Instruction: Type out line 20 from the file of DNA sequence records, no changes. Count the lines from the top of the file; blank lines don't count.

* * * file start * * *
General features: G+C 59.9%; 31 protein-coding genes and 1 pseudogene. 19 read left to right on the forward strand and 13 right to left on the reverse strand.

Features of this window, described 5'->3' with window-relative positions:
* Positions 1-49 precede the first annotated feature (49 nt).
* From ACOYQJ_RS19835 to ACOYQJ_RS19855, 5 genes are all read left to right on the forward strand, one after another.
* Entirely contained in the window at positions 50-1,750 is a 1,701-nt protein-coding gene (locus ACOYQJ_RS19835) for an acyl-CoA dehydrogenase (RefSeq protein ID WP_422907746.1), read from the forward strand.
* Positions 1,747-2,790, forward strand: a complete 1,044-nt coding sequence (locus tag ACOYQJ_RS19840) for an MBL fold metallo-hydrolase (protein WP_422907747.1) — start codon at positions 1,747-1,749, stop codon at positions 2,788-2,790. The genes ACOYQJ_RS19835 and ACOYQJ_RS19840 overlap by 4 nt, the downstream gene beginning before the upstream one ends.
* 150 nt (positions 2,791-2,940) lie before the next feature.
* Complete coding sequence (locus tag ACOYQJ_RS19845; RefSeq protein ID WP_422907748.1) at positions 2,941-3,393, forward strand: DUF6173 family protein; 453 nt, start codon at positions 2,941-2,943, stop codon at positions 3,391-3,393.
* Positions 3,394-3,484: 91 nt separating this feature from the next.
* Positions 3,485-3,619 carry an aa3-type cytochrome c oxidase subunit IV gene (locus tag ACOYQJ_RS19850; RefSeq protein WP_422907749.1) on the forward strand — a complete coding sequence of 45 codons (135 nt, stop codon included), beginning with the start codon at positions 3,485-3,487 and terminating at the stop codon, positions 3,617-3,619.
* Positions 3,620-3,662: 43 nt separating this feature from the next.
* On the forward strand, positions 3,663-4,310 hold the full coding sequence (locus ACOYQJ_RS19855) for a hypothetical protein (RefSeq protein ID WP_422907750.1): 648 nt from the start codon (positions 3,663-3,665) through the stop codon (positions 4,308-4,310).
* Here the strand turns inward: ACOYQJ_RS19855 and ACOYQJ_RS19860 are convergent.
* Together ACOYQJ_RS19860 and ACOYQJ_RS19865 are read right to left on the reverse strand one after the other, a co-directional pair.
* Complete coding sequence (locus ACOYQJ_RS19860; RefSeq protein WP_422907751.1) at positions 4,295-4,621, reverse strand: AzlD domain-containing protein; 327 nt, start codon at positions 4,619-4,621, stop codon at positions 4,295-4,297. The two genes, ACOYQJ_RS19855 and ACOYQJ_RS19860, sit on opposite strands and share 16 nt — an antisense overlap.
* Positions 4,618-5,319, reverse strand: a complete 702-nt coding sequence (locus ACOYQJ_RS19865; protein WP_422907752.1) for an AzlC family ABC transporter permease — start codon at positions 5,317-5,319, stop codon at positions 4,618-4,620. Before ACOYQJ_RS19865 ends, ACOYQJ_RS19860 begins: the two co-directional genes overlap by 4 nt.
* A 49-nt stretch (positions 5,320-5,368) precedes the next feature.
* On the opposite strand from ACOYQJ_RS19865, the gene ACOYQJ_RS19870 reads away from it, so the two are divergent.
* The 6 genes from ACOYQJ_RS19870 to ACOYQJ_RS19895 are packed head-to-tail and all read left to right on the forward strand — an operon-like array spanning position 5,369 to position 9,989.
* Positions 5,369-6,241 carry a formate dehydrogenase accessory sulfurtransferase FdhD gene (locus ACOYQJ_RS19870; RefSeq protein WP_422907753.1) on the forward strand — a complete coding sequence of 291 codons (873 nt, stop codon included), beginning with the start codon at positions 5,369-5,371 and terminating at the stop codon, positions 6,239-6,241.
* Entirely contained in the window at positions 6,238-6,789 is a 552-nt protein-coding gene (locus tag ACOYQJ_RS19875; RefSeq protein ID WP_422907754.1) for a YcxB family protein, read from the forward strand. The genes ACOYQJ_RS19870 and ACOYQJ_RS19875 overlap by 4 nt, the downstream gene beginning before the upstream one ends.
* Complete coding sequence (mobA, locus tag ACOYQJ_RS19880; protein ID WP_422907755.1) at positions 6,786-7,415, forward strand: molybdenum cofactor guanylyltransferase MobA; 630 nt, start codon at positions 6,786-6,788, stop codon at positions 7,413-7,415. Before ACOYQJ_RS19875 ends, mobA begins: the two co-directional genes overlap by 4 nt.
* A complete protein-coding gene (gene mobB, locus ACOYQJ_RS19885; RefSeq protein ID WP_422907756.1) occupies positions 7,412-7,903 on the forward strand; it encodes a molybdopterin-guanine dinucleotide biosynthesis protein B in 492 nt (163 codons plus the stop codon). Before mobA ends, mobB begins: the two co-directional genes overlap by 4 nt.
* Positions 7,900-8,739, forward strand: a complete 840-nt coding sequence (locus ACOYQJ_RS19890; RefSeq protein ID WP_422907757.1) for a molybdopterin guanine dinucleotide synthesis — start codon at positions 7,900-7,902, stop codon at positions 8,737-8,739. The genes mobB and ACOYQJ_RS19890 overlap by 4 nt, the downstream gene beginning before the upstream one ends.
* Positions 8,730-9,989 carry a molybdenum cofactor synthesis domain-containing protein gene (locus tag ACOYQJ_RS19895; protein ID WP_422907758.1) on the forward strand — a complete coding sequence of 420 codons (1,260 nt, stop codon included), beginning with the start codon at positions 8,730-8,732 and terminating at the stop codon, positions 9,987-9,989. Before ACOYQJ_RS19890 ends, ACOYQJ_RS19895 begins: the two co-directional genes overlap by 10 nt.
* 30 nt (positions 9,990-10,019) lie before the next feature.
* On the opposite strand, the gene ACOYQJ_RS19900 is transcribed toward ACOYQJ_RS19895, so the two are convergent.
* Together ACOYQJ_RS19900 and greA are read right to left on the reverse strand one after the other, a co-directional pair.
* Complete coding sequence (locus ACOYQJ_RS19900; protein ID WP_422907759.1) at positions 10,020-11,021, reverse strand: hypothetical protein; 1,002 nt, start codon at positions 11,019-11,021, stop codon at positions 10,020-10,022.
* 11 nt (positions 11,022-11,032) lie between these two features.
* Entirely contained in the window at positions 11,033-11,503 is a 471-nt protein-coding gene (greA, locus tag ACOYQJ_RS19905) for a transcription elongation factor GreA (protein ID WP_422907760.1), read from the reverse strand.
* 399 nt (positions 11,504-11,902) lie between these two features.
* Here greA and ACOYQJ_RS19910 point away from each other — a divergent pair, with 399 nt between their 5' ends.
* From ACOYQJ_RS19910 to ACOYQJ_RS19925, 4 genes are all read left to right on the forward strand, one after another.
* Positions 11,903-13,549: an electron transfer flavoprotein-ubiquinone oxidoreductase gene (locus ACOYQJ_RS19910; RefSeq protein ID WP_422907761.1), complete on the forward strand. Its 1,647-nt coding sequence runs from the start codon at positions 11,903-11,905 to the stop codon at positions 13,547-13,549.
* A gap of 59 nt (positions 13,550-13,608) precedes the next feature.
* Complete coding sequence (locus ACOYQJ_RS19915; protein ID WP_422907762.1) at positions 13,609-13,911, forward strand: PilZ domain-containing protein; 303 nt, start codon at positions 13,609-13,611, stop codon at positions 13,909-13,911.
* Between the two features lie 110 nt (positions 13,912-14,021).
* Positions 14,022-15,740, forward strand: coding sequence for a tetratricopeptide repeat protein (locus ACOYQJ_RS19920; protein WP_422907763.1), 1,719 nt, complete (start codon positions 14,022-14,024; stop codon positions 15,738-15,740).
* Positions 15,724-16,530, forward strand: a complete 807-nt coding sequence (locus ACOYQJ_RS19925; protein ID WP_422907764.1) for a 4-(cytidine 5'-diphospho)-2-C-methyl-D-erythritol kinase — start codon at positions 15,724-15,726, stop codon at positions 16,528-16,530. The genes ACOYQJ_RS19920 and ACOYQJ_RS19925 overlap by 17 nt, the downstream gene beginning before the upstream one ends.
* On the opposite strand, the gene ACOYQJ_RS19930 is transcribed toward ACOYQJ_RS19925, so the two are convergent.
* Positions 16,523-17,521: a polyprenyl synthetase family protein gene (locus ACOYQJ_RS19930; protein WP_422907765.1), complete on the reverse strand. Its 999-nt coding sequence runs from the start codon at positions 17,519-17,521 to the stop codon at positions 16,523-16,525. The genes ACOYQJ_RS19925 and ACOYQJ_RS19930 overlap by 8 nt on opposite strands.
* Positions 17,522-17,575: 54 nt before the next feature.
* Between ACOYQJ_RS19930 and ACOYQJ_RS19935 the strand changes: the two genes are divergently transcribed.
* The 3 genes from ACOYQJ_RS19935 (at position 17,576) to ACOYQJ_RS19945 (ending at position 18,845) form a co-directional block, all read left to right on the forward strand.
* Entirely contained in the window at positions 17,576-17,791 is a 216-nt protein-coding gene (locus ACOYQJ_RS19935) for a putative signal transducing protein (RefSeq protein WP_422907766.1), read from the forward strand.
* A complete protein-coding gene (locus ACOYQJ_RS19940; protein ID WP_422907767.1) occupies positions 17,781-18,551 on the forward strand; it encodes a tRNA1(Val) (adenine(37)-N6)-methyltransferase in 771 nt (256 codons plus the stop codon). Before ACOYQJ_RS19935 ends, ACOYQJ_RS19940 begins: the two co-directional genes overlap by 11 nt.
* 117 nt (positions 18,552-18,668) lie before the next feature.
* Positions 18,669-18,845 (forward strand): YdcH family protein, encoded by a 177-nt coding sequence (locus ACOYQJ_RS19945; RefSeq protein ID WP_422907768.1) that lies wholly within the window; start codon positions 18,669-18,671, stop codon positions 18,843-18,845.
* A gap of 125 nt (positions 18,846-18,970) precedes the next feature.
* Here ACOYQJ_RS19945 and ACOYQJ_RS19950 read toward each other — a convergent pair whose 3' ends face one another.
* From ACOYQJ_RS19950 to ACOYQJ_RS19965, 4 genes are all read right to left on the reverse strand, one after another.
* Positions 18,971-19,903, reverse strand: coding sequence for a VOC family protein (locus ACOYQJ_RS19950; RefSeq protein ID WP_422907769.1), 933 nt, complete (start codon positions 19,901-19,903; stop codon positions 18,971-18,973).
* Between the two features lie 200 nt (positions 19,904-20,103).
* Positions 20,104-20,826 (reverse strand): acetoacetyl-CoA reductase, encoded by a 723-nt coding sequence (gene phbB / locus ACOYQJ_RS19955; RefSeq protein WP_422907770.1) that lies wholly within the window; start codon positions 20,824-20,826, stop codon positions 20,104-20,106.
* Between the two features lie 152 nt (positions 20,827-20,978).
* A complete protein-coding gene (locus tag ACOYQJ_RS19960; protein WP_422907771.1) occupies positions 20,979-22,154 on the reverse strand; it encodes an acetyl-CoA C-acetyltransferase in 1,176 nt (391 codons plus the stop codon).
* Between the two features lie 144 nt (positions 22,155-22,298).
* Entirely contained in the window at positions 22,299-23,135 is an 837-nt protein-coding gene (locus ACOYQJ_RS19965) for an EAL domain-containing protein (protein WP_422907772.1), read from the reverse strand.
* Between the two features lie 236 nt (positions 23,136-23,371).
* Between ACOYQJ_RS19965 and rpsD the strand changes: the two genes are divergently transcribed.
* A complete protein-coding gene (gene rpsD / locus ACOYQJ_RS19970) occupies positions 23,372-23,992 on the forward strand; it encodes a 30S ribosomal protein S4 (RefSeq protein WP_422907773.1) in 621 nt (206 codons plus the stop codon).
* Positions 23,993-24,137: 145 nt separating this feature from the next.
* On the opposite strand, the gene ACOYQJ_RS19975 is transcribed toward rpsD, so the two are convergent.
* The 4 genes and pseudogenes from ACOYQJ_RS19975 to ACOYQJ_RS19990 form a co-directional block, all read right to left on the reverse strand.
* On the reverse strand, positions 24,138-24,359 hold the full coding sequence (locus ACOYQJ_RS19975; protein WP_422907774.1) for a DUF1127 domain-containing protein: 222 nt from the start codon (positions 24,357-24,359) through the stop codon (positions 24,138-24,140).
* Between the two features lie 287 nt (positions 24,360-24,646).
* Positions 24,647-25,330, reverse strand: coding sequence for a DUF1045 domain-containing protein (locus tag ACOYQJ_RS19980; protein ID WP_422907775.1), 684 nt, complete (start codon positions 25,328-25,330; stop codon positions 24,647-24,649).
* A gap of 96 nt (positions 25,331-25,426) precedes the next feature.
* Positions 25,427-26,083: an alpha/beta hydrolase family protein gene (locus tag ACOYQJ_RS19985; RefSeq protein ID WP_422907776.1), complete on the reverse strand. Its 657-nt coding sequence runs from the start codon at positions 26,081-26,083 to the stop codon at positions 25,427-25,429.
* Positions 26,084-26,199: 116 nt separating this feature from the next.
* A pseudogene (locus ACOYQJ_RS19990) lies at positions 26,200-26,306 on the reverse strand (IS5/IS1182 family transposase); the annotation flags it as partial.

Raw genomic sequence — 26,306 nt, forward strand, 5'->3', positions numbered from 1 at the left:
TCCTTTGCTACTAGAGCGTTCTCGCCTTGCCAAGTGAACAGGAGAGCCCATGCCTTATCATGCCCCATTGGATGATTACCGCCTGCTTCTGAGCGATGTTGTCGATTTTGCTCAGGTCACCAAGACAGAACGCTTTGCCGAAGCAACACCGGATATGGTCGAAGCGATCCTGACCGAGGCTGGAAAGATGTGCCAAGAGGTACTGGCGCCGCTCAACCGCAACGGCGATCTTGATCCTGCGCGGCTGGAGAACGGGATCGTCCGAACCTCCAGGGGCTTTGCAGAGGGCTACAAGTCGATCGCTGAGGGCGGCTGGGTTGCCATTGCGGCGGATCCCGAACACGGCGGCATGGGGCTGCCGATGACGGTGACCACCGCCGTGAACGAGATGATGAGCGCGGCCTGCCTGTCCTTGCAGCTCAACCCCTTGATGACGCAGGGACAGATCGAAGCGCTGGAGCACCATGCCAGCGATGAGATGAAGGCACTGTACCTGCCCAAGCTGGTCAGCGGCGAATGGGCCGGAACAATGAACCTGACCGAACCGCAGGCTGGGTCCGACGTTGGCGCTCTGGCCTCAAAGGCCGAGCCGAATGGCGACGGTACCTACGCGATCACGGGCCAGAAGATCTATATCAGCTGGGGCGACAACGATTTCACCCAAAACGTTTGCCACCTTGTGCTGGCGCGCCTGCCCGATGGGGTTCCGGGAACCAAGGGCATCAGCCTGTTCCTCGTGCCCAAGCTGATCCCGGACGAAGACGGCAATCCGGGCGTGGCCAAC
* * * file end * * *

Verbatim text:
* Positions 5,369-6,241 carry a formate dehydrogenase accessory sulfurtransferase FdhD gene (locus ACOYQJ_RS19870; RefSeq protein WP_422907753.1) on the forward strand — a complete coding sequence of 291 codons (873 nt, stop codon included), beginning with the start codon at positions 5,369-5,371 and terminating at the stop codon, positions 6,239-6,241.